About six months ago, AB InBev – the world’s largest beer producer and maker of Budweiser – decided that their latest and greatest marketing strategy would be to brand their best-known beer with a temporary name that was designed to illicit patriotism and increase sales. With the “most patriotic summer” in the books, this is my “America” epitaph.

The New Yorker‘s Vinson Cunningham wrote:

By way of explanation, an executive declared that, with the upcoming Centennial Copa America, and the Summer Olympics, and, of course, the Presidential campaign, ‘we are embarking on what should be the most patriotic summer that this generation has ever seen.’ (There were, after all, both an election and an Olympics just four summers ago, and four summers before that.)”

For Big Alcohol nothing’s off limits

Unfortunately for Budweiser, in changing the beer’s name to “America,” the company (and the brand) appears to have become the equal opportunity offender. For those Americans who are not happy with the current state of the nation, anything with a ring of overt patriotism is off-putting. For the baseball, apple pie, red-white-and-blue Americans, anything that gratuitously attempts to capitalize on their national pride is met with disdain. And to top it all off, the irony of a Belgium-based beer company naming its flagship product “America” was lost on no one.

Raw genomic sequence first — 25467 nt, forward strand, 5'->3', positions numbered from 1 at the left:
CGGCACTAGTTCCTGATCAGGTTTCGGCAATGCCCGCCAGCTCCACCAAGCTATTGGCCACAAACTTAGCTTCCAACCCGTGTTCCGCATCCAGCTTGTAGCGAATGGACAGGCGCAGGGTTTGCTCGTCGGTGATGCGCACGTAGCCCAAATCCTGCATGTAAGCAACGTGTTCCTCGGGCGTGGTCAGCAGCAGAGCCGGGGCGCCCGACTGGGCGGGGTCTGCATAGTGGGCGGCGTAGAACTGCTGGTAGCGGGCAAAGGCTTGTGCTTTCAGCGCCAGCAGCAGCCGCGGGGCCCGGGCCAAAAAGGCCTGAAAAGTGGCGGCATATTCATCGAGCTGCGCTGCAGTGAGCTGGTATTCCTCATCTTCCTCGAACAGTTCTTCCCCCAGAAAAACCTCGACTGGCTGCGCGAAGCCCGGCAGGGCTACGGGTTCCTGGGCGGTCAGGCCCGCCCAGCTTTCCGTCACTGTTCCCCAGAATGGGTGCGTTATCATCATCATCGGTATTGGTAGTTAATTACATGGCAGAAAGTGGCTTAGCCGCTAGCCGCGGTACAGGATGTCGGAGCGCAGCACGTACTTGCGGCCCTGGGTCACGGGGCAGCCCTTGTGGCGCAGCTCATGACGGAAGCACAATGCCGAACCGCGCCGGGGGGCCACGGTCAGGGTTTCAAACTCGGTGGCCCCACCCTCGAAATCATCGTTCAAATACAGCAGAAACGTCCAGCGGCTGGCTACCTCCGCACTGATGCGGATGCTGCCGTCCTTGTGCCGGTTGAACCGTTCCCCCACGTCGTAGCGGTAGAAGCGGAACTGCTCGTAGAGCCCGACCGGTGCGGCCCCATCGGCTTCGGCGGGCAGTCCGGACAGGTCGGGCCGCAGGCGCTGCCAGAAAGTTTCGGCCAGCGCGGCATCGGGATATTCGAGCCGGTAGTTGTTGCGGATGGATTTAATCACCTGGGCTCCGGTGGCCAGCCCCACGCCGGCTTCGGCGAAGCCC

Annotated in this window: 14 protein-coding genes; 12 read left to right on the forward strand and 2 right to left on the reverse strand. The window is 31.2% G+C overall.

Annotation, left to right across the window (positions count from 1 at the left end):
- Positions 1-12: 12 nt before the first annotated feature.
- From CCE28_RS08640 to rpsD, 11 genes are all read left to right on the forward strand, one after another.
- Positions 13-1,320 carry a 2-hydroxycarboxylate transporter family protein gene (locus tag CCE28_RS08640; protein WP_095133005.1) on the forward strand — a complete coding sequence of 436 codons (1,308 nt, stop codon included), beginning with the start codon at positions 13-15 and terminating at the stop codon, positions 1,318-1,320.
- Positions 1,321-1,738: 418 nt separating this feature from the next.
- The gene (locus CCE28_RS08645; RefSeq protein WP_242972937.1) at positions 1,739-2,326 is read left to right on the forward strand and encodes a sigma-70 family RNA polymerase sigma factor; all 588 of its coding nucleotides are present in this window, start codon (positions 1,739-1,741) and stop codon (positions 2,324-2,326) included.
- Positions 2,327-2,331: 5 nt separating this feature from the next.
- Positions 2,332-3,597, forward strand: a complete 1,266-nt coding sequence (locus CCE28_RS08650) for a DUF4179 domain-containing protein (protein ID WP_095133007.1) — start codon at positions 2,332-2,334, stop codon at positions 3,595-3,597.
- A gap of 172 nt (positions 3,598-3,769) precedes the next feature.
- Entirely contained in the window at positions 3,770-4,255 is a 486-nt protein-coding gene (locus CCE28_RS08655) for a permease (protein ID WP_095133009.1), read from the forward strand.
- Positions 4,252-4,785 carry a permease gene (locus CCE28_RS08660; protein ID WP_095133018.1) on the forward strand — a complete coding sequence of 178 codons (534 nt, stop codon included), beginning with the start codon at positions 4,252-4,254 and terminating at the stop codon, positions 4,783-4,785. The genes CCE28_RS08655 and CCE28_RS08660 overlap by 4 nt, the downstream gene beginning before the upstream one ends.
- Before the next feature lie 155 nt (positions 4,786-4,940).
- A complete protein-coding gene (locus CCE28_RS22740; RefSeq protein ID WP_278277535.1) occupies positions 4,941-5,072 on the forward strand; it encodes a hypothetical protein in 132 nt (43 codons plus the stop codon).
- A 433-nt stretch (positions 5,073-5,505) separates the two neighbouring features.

There is so much wrong with this particular marketing strategy that I am grateful it was such a smashing failure. BrandIndex reports that the “Consideration to Purchase” indicator dropped precipitously within one week after the product became available. The same indicator actually ended up lower than it was before “America” was announced. Additionally, Budweiser’s overall ad awareness peaked during the initial introduction of America, but, like other indicators, dropped significantly for the beer giant.

“America” flops, hypocrisy is exposed

It is interesting to read the post-mortem articles about what happened to the “America” brand. Business Insider actually calls the campaign a “flop” and speaks of the failed attempt to capture the business of millennials. (C’mon AB InBev… we know that millennials are too smart and too media savvy to fall for a simple name change and a waving flag.)

 

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The “Money” section on time.com reports on the demise of the name change and concludes with an astute tongue in cheek observation that AB-InBev is not American, but is a multinational conglomerate with this reference: “There Are Easily 20,000 Beers More American Than Budweiser’s ‘America‘”

Even though the “America” brand has now died an untimely death, this will not be the last attempt of the largest beer producer on earth to sway alcohol consumption habits through emotional marketing.

As I prepare to teach this evening’s college class on the marketing practices of beer companies, I will go through a litany of puppies, ponies, sappy songs, pretty ladies and patriotic images. AB InBev will continue to try to influence millennials and target youth because they are the potential profitable heavy alcohol users of tomorrow. They will also try to influence you.

AB InBev does not and will not admit that their product (alcohol) causes more damage and more harm than any other product commercially available for consumption. The public won this particular round by voting with their dollar. We can only hope future attempts to gobble up more alcohol users into the AB InBev fold will be just as clumsy.

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